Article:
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    Author(s): Jonathan Thompson
    Date: 2008
    Source: Science Findings 106. Portland, OR: U.S. Department of Agriculture, Forest Service, Pacific Northwest Research Station. 5 p.
    Publication Series: Science Findings
    Station: Pacific Northwest Research Station
    PDF: View PDF  (924.0 KB)

    Description

    Frequent, low-intensity fires were historically a common feature in many dry forests of the United States. Today, largely owing to fire exclusion and past management practices, many of these fire-dependent forests contain significantly more small trees and fewer large trees than occurred under the natural fire regime. These altered conditions increase the probability of unnaturally severe wildfires, susceptibility to uncharacteristic insect outbreaks, and drought-related mortality. Restoration of these forests is a priority for forest managers throughout the country. Unfortunately, little information exists about the effectiveness or ecological consequences of commonly used fuel reduction and forest restoration strategies. In response, a national research project called the Fire and Fire Surrogates Study is conducting operational-scale experiments to evaluate restoration treatments at 13 sites across the country.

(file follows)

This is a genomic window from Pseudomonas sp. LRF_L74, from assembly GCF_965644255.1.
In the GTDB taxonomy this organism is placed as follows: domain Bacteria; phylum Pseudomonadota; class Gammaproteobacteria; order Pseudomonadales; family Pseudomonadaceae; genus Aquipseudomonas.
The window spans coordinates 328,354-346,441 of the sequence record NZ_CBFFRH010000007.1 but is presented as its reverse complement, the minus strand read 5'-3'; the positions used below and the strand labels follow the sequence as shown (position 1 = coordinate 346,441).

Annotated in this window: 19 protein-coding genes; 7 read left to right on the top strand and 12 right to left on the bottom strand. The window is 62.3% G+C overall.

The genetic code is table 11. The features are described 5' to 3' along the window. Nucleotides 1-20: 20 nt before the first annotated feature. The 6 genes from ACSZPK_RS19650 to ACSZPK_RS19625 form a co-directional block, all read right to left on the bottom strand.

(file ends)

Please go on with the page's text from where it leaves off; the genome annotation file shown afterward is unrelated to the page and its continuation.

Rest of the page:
Publication Notes

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    • This article was written and prepared by U.S. Government employees on official time, and is therefore in the public domain.

    Citation

    Thompson, Jonathan 2008. Fuel reduction and forest restoration treatments: once is not enough. Science Findings 106. Portland, OR: U.S. Department of Agriculture, Forest Service, Pacific Northwest Research Station. 5 p.

    Keywords

    Fire, fuel reduction, forest restoration, Fire and Fire Surrogates Study

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